domestic violence

This month organizations across the nation are hosting events to bring attention to a serious issue facing our country: domestic violence. Domestic Violence Awareness Month started as a “Day of Unity” held in October 1981 to bring together advocates who were fighting to end domestic violence. The Day of Unity grew into a week of events and later into a month-long effort that now occurs every October. You may have noticed a lot of people wearing purple yesterday, for Purple Thursday, which aims to raise awareness of this issue.

Here at Hillard Heintze, we spend a lot of time examining people’s backgrounds for various investigations, including supporting law firms during litigation, uncovering adverse information about potential business partners, or determining whether employees exhibiting odd behavior pose a threat of violence to the people around them. Unfortunately, during these efforts we all too often come across instances of domestic violence, an issue that affects people from all walks of life. In fact, nearly a quarter of women and one out of seven men have experienced domestic violence by an intimate partner.

Another Reason to Search Public Records

My colleague Andrew Davis touched on this issue in June, when he discussed the abuse allegations Amber Heard made against movie star Johnny Depp in divorce filings. The allegations serve as an example of why we dig through public records, like divorce cases, to gain insight on individuals for our clients.

Uncovering a history of abusive behavior is particularly important in our threat cases, in which our clinical psychologist reviews the background information we’ve gathered to determine if an individual has a propensity toward violence and a high likelihood of harming our client. It’s also important to discover when conducting due diligence investigations: a company should know, for both ethical and business reasons, if an executive they’re about to hire has committed acts of domestic violence.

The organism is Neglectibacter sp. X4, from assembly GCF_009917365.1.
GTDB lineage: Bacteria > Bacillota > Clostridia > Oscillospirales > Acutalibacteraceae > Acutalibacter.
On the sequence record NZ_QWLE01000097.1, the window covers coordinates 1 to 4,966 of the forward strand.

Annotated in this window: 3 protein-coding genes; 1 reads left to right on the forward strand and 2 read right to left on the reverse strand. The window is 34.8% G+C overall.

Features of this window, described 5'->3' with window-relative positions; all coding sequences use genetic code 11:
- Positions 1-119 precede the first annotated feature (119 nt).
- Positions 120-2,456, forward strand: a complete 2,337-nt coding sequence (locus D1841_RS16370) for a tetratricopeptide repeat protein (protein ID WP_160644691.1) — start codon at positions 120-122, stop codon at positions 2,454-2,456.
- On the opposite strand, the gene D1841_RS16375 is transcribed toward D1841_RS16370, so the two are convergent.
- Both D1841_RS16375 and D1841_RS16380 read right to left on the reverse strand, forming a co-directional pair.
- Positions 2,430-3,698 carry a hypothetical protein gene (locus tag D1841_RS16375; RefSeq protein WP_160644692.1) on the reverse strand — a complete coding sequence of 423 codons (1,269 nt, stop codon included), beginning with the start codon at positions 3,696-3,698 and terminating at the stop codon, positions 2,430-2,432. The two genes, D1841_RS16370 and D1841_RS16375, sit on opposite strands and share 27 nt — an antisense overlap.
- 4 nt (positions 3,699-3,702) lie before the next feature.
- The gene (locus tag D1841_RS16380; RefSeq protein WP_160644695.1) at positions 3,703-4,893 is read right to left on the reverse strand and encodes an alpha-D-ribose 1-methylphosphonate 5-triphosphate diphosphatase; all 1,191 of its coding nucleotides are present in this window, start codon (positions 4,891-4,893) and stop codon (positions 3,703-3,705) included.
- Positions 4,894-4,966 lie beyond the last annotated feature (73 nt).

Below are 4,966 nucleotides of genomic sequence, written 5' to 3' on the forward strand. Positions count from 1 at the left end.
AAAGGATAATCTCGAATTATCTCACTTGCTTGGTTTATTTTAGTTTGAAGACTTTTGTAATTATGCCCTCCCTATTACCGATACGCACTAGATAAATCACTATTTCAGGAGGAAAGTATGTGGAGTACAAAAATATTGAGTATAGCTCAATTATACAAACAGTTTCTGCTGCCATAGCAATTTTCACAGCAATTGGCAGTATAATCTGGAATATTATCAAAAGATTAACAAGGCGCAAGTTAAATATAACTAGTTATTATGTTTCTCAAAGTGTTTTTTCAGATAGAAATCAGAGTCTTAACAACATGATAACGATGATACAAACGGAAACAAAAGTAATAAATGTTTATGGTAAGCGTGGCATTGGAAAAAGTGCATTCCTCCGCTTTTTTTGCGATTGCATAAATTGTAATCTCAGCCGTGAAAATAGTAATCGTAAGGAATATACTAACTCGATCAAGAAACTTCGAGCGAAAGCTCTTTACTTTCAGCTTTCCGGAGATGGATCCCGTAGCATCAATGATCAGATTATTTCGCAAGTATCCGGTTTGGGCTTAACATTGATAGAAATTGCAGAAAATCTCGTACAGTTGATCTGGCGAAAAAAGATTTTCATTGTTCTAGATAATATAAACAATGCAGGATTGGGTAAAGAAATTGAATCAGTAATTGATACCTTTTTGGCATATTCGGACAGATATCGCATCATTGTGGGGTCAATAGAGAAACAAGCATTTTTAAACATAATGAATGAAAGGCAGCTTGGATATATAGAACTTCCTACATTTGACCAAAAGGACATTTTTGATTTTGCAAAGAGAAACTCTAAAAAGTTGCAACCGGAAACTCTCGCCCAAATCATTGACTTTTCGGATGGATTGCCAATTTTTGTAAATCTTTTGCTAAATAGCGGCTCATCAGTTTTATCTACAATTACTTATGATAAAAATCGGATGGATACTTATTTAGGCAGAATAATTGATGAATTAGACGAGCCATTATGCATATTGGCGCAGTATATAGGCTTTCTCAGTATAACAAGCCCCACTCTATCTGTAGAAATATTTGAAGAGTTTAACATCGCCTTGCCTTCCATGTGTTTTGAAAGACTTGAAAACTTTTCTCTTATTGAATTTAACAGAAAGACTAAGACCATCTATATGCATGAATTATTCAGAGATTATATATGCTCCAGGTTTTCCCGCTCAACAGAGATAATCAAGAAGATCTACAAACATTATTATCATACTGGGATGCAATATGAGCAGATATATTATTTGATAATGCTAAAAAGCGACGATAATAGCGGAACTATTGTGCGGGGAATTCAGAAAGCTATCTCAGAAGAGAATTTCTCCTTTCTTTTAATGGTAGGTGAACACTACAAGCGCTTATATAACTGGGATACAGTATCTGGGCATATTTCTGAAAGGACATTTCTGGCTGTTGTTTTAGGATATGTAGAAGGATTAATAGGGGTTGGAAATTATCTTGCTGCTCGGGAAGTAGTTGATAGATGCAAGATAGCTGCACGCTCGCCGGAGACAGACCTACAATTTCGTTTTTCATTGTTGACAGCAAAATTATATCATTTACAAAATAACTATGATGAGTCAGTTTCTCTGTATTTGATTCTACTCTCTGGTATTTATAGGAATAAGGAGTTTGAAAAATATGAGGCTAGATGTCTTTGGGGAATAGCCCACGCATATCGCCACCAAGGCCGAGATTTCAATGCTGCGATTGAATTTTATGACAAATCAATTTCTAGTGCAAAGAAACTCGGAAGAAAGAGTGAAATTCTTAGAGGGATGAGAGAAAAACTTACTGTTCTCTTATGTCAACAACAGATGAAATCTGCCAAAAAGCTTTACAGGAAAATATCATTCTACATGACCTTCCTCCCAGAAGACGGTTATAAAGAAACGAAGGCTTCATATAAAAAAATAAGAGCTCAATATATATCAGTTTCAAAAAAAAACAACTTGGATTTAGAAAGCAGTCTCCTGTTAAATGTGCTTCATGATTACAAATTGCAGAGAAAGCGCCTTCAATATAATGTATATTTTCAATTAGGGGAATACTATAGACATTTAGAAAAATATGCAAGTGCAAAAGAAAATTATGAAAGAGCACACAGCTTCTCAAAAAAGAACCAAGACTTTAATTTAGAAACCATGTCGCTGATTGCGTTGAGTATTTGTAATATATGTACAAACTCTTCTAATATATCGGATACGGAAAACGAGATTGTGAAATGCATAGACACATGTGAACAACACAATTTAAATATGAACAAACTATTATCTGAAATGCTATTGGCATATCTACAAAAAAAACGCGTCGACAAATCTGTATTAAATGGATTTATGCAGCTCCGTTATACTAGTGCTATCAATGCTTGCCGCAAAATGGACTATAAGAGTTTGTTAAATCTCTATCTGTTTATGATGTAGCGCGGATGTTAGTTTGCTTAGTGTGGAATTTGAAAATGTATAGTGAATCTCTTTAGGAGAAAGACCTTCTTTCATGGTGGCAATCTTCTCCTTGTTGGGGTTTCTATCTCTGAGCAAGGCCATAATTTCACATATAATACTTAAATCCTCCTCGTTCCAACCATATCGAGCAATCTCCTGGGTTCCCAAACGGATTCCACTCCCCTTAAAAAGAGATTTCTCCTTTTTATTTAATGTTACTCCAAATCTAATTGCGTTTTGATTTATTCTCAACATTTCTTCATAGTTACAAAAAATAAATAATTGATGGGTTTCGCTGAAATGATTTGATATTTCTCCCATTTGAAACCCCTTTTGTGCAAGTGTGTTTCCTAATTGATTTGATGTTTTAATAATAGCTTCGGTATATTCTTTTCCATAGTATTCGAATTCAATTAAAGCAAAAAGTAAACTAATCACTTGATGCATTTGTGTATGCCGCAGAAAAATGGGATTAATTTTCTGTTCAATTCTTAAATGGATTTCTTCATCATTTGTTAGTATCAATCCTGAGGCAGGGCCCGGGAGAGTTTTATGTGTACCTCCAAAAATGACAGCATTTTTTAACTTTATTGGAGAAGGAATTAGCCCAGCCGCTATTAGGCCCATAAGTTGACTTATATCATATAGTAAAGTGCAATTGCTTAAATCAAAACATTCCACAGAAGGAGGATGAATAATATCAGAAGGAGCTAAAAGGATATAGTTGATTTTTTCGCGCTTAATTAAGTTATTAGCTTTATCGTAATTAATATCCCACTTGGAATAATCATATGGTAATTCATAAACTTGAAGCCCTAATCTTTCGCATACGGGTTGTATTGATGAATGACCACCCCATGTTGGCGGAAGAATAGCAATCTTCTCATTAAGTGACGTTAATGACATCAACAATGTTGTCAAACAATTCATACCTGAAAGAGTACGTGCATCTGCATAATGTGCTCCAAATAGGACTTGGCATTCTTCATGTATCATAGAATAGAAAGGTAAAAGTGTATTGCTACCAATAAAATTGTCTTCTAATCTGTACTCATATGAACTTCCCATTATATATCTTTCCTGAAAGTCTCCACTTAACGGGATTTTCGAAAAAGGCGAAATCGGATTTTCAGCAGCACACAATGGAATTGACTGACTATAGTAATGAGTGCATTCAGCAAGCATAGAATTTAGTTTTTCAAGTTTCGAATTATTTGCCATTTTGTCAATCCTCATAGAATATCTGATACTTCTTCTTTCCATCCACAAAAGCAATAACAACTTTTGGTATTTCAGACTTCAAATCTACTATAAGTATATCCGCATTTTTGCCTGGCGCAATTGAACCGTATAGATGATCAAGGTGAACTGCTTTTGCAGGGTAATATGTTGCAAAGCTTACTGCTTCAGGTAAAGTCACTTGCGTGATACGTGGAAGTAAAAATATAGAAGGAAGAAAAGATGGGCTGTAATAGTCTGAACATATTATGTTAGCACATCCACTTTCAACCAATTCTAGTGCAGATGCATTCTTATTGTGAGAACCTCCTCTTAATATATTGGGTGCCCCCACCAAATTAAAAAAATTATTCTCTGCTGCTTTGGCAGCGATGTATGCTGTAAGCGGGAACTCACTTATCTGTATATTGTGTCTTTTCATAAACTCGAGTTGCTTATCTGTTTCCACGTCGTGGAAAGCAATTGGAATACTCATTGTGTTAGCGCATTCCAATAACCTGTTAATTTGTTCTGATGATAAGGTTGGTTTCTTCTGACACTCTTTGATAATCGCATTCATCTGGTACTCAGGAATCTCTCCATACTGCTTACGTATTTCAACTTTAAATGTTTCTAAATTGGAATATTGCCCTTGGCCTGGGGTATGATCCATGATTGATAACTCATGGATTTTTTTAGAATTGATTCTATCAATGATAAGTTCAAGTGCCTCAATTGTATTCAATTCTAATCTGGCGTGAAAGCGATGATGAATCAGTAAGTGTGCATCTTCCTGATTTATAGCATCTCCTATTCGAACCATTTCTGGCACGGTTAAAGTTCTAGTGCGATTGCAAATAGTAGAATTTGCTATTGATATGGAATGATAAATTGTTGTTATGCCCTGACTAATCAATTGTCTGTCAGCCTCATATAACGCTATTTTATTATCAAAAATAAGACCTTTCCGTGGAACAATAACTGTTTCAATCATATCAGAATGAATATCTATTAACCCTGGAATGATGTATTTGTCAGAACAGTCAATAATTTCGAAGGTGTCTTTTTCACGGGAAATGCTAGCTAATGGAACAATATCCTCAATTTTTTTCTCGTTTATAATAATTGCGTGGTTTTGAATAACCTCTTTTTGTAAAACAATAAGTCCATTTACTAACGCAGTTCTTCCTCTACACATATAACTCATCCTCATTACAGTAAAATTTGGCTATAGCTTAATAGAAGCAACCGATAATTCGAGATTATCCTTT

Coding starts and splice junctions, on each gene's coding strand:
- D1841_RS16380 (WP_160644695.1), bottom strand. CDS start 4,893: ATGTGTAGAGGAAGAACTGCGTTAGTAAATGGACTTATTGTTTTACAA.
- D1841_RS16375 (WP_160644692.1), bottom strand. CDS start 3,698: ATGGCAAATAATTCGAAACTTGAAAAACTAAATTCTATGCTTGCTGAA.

Uncovering Violent Behavior: 6 Key Records

A variety of records can help identify whether people have a history of this kind of behavior. These include:

  • Criminal Cases – Sometimes we uncover domestic violence cases by searching criminal records in the counties where a person has lived and worked. For example, we may find an individual was convicted of battery and, upon review of the case file, learn that the person had hit his or her spouse, child or roommate. However, often incidents of domestic violence never lead to criminal charges and therefore would not show up during our searches of criminal court records.
  • Documents From Public Records Requests – Sometimes, particularly during threat cases, we submit public records requests to various police departments to obtain records of arrests or calls for service related to a particular person or address. Through these requests, we may uncover instances in which police responded to a 9-1-1 call or arrested an individual but these actions never led to criminal charges.
  • Divorce Records – As in the Johnny Depp case, divorce filings can reveal a wealth of information about a person’s background. We’ve seen instances in which someone accuses his or her spouse of physical or mental abuse in the divorce petition or in other records related to the case.
  • Orders of Protection — If a person has been abused or threatened by an individual, he or she can file a petition for an order of protection, also sometimes called a restraining order or harassment prevention order, against him or her in court. These petitions typically include a summary of the respondent’s alleged harassing or abusive behavior. These petitions can also be found buried in a couple’s divorce filings, as was the case in Depp’s divorce.
  • Social Media – As individuals become increasingly open online, they may make domestic abuse allegations or post about harming others on their social media profiles. In one case we worked, for example, we saw a woman make multiple posts on Facebook about beating her young child, prompting us to contact the proper authorities.
  • Press — People may discover domestic abuse cases by researching press reports, particularly if the subject of interest is a public figure. In one case we worked on, a simple Google search revealed articles about a subject arrested and charged multiple times with assaulting his wife. However, most of the time this type of information is not so easy to find.

For more information on Domestic Violence Awareness Month or resources for domestic violence victims, visit http://www.nrcdv.org/dvam/. Victims can stay informed about whether their offenders are in custody at vinelink.com.

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